Energy After Ending Methadone Use

Energy After Ending Methadone Use

At 56 years old and 8 years of substance use disorder, Ramon made the courageous decision to stop taking methadone during the COVID-19 pandemic.

Ramon’s substance use disorder began neck and back surgery followed by several years of pain medication. A move to a rural community meant the nearest pain management doctor was over an hour’s drive. Eventually, Ramon resigned to drive 45 minutes a day to a methadone clinic.

A Difficult Medication Regimen 

While Ramon got along well with the staff at the clinic, it was difficult for them to personalize his medication regimen. He has a highly active job that involves a lot of traveling. This meant he needed to leave his home by 4:00 am to be first at the clinic so he could then travel to his working destination. 

Finding the right dose was challenging. For the majority of his time at the methadone clinic, Ramon was on 80 mg a day. But at one point, frustrated with his situation, he weaned himself down as low as 20 mg daily. But it was not sustainable. Ramon was in a perpetual state of painful withdrawal symptoms including, chills and muscle aches. 

Detoxing During Coronavirus

When the coronavirus pandemic began sweeping across the United States, all the patients at the methadone clinic were given take-home doses of their medications, amounting to a week or several week’s worth. The clinic staff checked in with them regularly by phone and all patients were instructed to be readily available for these calls. When he learned he was expected to come to the clinic for random urine screening, Ramon’s frustration peaked.

“I don’t have the kind of life that I can stop everything at any time and drive 45 minutes away at the drop of a hat…and I was terrified to go near that clinic with the hundreds of patients they serve.” 

Not every client at the methadone clinic was as mindful of social distancing and hygiene as Ramon was.

Ramon had tried to stop methadone himself in the past and knew he couldn’t do it on his own. His wife searched “Rapid Methadone Detox” online and found the Coleman Network for Addiction Medicine. He gave us a call.

A Personalized Detox Experience . . . Even During COVID-19

The Coleman Addiction Network specializes — and has for over 25 years — in helping people off the whole spectrum of opioid medications including: 

  • Oxycodone and hydrocodone products
  • Hydromorphone and oxymorphone
  • Fentanyl
  • Heroin
  • Kratom

We even help patients detox off poppy seed tea. Detoxes are completed with the use of a long-acting, non-addictive opioid blocker called Naltrexone. This medication reduces cravings and helps prevent relapse.

Ramon had a good detox experience. By day 8, he was free from methadone. He felt like a man who was released from prison. But a few days after his detox, he called the office and told me he had no energy and he couldn’t sleep.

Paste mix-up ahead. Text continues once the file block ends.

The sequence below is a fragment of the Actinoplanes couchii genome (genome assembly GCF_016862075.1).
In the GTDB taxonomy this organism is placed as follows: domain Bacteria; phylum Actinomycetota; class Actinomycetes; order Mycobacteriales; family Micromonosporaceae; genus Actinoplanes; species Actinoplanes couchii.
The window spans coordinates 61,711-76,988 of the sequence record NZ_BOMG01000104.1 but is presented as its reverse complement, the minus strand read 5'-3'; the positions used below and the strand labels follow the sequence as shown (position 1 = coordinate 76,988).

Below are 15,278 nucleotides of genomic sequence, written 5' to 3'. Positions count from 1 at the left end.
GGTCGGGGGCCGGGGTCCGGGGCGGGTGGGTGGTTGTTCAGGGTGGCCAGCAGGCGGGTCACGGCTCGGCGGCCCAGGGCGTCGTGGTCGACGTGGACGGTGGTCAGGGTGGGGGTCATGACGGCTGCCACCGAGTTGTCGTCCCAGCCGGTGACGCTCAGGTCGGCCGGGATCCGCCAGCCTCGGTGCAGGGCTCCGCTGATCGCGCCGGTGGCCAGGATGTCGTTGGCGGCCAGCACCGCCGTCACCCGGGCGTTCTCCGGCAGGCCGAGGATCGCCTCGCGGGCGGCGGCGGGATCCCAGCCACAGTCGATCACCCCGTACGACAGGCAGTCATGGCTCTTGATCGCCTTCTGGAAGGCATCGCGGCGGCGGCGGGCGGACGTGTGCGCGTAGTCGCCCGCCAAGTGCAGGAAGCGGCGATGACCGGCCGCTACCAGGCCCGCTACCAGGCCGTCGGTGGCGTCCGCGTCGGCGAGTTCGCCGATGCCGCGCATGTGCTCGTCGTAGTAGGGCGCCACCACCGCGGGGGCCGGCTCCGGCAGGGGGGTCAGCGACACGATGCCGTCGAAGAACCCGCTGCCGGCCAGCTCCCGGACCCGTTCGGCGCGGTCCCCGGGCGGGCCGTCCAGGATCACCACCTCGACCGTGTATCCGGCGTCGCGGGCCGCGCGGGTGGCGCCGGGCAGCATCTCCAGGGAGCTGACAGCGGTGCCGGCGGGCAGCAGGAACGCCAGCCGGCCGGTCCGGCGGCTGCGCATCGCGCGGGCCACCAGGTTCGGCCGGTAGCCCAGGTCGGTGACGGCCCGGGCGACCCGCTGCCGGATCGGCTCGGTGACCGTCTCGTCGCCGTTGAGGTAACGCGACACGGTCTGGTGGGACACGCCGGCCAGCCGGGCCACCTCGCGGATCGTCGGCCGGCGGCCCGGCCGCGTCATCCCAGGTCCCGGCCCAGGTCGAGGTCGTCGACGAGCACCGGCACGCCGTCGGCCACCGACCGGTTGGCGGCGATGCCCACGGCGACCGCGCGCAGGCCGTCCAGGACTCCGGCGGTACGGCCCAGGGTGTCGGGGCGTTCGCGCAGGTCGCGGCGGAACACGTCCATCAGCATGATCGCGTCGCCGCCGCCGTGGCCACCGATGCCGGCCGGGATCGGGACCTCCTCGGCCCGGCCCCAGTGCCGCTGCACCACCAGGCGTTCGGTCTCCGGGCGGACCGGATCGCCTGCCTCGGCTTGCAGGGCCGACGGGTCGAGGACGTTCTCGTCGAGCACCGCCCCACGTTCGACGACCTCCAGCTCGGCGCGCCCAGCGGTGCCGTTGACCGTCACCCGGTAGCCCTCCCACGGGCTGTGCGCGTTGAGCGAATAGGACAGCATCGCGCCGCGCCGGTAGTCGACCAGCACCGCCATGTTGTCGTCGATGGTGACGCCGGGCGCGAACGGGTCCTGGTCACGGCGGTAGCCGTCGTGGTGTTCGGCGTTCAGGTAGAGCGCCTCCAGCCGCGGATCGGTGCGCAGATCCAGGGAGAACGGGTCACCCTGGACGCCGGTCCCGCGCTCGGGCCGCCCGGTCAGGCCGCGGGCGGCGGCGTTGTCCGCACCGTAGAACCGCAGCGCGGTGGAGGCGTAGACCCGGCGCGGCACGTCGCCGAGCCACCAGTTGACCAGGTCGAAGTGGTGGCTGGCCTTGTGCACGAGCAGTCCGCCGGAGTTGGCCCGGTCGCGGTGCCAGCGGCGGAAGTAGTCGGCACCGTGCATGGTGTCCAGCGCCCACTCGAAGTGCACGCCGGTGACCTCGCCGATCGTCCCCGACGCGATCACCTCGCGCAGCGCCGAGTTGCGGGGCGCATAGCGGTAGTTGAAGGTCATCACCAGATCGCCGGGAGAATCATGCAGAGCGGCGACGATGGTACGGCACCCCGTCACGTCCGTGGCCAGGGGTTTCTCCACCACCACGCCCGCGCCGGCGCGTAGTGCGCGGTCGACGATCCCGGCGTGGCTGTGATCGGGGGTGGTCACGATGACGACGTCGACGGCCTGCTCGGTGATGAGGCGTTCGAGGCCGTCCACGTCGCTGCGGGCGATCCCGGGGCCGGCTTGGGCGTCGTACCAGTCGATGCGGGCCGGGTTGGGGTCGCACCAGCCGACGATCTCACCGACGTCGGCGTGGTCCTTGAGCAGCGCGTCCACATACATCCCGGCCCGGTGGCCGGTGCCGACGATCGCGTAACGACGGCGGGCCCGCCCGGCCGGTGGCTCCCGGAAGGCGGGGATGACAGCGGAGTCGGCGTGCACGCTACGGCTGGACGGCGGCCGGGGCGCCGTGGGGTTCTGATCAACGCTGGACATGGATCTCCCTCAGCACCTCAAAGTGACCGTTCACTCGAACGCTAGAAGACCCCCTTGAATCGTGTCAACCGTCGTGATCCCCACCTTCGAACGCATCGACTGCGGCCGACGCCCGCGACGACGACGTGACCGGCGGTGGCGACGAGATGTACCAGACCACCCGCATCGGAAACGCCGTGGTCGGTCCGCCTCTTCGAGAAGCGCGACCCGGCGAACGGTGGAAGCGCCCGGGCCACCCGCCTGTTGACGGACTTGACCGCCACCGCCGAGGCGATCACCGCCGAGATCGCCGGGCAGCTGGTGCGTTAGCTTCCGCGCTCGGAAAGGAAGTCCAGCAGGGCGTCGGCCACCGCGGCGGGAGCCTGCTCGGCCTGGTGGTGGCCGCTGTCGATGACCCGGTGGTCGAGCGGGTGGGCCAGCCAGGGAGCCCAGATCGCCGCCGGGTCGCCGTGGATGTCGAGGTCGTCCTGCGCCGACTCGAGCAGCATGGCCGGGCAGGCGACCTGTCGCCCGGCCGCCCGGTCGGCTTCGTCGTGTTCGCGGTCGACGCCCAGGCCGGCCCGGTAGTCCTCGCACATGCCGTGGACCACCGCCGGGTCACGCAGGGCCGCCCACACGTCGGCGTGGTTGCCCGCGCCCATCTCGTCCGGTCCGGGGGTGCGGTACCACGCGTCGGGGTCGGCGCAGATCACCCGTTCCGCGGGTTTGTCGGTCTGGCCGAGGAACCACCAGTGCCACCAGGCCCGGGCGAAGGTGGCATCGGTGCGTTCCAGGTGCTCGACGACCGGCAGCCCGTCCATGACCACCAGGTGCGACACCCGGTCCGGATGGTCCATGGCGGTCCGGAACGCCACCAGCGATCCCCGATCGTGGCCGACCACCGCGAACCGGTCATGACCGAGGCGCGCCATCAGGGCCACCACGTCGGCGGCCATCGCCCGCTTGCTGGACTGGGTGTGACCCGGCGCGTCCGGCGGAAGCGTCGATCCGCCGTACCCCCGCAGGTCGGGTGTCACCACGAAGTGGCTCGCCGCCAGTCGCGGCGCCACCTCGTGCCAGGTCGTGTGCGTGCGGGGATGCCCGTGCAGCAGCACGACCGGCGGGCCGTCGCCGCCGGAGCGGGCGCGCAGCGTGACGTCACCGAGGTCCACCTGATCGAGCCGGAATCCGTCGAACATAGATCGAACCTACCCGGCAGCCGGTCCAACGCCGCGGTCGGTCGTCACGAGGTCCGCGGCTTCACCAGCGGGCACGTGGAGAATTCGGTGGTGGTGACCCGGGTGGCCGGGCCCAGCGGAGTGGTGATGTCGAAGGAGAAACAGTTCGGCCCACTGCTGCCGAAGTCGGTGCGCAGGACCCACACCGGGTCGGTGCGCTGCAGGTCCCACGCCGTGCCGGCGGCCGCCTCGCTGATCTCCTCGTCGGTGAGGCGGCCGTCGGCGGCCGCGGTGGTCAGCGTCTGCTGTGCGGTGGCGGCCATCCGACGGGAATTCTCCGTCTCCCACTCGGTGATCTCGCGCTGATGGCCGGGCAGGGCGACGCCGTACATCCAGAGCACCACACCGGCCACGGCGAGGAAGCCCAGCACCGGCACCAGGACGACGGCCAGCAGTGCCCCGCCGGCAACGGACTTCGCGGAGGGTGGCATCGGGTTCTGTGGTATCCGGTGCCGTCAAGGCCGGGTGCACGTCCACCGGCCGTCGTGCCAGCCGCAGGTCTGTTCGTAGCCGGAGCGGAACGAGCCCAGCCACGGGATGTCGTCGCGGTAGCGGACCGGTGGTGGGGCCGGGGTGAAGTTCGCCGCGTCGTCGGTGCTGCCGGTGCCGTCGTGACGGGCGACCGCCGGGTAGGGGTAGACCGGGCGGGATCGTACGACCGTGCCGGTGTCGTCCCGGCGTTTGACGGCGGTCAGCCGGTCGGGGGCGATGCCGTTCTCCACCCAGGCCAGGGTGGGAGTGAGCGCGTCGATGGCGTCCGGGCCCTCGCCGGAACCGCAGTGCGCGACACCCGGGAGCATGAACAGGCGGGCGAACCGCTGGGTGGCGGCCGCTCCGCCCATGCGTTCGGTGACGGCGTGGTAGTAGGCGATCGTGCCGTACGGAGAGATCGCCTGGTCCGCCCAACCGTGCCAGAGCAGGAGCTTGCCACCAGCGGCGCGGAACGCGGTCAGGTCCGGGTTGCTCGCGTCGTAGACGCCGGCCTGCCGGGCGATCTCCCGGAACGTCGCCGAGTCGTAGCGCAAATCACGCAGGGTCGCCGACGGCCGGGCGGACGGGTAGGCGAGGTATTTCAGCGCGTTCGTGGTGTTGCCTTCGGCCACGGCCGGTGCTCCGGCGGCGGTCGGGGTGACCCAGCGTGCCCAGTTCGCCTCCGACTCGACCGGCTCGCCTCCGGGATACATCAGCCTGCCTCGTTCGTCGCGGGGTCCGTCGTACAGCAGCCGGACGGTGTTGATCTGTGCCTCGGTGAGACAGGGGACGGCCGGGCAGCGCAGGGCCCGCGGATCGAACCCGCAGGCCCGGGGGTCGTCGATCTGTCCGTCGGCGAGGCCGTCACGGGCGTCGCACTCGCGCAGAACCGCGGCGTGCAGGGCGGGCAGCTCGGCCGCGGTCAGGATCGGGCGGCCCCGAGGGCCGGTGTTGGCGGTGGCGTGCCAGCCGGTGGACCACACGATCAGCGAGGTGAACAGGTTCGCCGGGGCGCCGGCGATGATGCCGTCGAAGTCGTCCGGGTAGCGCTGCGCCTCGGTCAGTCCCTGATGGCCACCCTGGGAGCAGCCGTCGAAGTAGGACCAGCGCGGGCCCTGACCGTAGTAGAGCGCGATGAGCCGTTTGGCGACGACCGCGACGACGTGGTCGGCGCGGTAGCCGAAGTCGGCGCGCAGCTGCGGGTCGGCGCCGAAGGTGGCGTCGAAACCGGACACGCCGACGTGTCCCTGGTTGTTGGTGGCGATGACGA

A lack of energy after an opioid detox and insomnia are common. In Ramon’s case, his age and the duration of opioid use, combined with the methadone itself, made it even more difficult. 

Real Tips to Replenish Energy After Detox

While there is no magic pill available to restore energy after an opioid detox, but there are several strategies that can help replenish energy levels:

  • Set yourself up for successful sleep. Avoid caffeinated products. Get rid of anything in your bedroom that lights up — even your little green charging light can make the brain think it’s time to wake up. In Ramon’s case, I prescribed some strong (non-addictive) sleeping medication.
  • Treat yourself well. Drink lots of water. Eat well. Get outside and walk — slowly and mindfully — letting yourself be captivated by nature. (I detest sounding like Pollyanna, but being in nature is scientifically proven to make you healthier and happier.)
  • Practice journaling. Keeping a journal of your daily thoughts, feelings, physical sensations, aspirations, bits of learned wisdom is not only helpful while you are doing it, but will be so powerful to look back on as you progress through sobriety. 
  • Recovery communities are online. I am so impressed by the realm of available meetings offered around the world at all times of day or night. AA, NA, SMART Recovery, Refuge Recovery—just to name a few. Even if you aren’t a ‘meeting kind of person’, hearing how others are reaching out for help or to share solutions, can cultivate a mindset of gratitude and hope.

Is an opioid detox essential or elective? If you’d like to discuss your situation further, please schedule a callback or give us a call at 877-773-3869.

Joan R. Shepherd, FNP

Recovery Starts With Finding The Right Detox Option For You.

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